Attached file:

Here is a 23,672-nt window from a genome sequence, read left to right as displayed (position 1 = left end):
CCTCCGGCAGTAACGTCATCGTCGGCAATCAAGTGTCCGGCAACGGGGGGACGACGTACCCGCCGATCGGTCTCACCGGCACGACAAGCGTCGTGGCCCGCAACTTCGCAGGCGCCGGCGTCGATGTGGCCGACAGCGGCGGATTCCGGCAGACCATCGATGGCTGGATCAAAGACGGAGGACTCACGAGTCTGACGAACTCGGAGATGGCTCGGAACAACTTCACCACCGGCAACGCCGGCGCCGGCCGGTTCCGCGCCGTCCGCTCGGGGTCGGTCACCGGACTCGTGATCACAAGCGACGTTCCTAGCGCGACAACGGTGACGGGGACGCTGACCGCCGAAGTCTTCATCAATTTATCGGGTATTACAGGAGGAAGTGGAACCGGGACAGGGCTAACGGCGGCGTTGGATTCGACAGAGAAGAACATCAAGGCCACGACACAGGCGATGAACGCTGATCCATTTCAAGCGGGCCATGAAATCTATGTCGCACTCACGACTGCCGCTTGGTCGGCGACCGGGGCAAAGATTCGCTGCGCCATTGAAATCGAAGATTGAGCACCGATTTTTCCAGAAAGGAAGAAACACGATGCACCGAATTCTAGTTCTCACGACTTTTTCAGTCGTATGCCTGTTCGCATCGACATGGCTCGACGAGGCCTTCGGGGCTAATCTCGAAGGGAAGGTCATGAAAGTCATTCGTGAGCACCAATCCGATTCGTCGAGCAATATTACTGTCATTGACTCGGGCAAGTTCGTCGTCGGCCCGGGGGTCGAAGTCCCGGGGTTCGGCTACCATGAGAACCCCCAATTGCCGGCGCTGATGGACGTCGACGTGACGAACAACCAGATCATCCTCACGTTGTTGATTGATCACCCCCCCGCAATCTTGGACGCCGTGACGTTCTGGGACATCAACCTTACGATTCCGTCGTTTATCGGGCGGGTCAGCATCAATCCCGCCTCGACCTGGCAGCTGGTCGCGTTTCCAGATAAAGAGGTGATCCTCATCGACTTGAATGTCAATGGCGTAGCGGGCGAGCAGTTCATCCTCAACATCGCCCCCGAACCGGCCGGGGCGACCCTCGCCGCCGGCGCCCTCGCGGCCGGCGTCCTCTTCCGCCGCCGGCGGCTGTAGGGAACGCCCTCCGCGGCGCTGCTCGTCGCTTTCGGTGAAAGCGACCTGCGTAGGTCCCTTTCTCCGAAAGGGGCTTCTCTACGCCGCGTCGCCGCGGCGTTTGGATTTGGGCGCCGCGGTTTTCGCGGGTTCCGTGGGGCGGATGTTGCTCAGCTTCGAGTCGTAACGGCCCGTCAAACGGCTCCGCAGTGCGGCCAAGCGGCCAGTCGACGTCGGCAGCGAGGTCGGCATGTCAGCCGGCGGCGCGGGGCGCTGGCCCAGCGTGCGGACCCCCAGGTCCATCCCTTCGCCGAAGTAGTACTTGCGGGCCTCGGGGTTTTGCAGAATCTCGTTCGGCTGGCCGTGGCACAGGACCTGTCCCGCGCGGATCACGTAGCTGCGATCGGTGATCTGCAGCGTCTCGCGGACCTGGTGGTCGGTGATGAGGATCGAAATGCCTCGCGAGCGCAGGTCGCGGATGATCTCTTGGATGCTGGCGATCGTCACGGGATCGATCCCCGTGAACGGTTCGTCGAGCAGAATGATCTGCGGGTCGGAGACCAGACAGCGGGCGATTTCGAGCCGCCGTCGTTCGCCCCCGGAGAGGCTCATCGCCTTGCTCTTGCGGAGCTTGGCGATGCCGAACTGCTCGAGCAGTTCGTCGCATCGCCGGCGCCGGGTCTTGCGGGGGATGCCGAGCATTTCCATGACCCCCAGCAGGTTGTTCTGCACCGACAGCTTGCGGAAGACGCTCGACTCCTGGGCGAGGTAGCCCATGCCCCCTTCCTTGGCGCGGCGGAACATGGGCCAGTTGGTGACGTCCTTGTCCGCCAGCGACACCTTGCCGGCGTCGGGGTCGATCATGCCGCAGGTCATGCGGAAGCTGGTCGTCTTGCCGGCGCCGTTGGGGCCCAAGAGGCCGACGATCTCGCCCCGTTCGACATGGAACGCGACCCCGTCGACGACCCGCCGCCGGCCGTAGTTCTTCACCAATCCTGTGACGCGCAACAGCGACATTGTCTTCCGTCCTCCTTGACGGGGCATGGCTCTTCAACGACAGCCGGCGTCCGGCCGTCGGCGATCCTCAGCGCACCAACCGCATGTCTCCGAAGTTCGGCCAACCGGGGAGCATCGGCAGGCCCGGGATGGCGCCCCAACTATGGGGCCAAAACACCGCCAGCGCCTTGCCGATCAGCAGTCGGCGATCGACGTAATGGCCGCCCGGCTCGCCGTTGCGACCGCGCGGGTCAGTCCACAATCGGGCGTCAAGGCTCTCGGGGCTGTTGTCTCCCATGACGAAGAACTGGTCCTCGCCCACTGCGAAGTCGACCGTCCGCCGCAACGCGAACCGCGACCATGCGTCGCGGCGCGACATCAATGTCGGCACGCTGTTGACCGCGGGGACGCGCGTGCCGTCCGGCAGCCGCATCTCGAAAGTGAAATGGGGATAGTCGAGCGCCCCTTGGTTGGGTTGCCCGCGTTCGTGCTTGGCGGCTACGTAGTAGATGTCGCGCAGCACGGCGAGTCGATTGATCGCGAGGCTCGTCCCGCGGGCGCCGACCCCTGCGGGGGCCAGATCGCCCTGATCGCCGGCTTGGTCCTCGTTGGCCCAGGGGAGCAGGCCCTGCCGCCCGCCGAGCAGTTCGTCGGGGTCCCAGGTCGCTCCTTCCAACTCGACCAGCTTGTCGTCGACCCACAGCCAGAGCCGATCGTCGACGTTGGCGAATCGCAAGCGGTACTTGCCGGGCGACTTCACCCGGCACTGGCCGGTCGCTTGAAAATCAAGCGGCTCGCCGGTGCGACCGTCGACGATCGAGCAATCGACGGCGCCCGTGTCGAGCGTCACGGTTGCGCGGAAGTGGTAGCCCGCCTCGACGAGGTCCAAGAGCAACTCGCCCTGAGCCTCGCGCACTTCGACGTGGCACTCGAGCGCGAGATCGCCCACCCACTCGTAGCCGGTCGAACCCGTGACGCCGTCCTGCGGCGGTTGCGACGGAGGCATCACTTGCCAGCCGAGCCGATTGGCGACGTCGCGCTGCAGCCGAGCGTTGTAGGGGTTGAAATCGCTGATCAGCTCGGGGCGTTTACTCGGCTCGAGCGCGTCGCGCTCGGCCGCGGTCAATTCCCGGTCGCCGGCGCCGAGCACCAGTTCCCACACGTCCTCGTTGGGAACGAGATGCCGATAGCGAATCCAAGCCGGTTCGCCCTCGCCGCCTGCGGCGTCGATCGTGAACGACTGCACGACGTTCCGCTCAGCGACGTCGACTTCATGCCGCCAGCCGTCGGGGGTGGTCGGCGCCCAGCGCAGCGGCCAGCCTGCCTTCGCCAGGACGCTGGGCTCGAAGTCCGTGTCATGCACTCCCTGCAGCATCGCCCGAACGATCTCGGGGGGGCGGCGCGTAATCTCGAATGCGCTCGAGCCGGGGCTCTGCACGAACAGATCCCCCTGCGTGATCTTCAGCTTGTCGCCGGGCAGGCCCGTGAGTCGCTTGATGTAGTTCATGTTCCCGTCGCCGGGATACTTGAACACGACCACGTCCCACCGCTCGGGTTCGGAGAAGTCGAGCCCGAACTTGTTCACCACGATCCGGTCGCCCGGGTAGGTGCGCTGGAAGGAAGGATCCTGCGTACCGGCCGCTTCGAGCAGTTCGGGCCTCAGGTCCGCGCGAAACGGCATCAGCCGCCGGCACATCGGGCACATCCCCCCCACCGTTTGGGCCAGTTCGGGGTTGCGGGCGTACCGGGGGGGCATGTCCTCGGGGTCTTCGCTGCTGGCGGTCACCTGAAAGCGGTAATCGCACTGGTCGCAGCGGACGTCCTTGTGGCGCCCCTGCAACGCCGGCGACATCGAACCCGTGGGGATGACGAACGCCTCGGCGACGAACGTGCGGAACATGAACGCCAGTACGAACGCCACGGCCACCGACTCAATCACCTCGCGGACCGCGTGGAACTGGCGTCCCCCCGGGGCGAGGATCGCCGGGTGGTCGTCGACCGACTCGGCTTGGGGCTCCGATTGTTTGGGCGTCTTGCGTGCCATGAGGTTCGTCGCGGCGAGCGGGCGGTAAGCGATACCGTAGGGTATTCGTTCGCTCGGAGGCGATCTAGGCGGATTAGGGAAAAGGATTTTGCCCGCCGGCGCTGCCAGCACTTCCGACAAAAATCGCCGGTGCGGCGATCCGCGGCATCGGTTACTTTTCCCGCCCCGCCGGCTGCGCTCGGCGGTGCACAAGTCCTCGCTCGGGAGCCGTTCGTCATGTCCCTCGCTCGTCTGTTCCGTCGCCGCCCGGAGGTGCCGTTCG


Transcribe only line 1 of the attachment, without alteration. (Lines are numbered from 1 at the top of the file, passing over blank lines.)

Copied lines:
Here is a 23,672-nt window from a genome sequence, read left to right as displayed (position 1 = left end):